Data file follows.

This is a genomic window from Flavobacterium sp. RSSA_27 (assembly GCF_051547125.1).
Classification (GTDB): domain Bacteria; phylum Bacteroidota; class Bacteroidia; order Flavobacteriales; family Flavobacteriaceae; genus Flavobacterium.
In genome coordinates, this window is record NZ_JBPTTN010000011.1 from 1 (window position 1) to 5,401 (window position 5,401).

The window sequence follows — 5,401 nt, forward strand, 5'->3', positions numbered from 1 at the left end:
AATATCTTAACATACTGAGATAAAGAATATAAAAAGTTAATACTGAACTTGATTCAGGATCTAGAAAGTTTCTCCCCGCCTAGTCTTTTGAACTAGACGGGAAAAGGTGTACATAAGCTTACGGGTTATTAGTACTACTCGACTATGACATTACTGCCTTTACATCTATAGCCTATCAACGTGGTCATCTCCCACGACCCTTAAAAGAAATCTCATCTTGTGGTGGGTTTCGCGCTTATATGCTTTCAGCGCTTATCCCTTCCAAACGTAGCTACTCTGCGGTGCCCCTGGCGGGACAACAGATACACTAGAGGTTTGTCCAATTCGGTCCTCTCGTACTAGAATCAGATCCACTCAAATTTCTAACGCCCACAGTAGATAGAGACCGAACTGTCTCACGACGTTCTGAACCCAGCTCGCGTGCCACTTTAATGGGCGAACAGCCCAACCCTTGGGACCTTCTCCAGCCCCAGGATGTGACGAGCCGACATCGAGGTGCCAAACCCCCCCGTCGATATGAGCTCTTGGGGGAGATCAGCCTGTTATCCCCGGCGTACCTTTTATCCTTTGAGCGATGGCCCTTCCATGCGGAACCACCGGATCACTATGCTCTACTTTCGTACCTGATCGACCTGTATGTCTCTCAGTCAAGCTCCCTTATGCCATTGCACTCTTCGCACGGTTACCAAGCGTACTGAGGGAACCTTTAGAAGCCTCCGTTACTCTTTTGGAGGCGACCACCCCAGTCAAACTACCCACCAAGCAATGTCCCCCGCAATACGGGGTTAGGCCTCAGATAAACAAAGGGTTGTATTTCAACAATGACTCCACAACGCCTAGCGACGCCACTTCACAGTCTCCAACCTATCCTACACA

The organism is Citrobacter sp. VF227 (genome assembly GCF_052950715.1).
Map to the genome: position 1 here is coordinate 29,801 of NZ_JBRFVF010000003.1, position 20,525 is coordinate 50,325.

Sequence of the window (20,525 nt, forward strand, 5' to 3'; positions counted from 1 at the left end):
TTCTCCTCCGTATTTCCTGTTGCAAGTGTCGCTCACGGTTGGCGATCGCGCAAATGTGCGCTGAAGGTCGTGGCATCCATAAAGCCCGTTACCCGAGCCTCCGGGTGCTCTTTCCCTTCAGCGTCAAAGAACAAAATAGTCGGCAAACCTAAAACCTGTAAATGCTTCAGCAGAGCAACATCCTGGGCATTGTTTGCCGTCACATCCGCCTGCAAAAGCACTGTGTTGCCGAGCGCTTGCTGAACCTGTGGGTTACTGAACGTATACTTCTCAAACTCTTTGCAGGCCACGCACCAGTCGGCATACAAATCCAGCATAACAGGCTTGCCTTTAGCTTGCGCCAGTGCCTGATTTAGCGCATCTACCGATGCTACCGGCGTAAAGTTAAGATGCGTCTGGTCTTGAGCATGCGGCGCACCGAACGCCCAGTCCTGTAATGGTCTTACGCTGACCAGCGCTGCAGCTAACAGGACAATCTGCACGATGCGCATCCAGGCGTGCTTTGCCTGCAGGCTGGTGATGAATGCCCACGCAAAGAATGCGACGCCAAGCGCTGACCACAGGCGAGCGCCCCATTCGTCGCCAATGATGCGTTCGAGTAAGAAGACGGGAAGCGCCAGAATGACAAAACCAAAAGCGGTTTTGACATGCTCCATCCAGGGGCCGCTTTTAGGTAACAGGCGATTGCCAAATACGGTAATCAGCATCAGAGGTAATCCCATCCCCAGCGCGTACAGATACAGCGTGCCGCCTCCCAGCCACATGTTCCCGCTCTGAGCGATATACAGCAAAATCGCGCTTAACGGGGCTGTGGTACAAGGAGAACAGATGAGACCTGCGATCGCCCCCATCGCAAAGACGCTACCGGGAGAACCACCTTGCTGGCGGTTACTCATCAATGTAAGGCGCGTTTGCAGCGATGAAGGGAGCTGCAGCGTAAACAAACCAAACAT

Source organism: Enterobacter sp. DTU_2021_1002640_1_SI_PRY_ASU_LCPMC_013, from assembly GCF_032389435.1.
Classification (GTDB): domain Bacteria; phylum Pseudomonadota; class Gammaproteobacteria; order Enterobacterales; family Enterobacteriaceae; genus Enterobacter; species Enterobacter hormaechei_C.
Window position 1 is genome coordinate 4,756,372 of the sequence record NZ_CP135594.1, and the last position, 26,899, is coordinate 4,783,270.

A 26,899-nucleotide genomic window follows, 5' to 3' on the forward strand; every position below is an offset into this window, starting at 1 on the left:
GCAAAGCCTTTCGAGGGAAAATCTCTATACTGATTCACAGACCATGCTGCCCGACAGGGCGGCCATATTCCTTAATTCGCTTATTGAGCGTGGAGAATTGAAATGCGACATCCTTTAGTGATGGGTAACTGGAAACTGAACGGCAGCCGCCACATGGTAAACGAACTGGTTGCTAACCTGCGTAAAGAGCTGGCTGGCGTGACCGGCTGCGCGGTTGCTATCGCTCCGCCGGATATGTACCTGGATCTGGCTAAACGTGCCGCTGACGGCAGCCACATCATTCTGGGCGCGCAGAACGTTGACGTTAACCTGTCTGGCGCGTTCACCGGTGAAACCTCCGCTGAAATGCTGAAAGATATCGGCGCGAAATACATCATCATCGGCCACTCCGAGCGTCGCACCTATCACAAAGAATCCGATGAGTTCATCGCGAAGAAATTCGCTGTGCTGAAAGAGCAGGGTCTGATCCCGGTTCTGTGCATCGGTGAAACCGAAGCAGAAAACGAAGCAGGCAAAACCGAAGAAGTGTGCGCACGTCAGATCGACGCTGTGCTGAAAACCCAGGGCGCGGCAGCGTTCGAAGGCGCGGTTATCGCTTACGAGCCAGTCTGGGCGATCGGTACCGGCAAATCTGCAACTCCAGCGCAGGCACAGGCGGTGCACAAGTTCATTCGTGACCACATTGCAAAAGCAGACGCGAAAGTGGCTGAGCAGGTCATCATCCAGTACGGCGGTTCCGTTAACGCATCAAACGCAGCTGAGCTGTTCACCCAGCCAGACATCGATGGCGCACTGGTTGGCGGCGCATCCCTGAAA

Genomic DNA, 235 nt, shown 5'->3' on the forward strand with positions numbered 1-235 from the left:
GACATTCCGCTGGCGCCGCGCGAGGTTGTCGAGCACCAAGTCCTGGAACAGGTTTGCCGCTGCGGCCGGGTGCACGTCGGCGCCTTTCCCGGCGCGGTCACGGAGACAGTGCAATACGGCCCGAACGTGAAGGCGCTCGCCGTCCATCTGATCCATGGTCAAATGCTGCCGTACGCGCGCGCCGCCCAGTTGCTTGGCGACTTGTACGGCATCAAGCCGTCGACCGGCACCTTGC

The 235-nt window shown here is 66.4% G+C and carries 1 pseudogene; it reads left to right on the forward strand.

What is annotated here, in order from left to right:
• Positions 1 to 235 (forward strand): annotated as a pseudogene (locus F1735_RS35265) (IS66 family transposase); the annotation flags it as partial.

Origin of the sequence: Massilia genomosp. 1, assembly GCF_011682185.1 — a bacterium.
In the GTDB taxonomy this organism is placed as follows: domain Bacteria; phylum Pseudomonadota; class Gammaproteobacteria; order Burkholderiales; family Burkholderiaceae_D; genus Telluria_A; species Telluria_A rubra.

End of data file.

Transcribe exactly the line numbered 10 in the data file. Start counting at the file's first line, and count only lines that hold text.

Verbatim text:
Source organism: Enterobacter sp. DTU_2021_1002640_1_SI_PRY_ASU_LCPMC_013, from assembly GCF_032389435.1.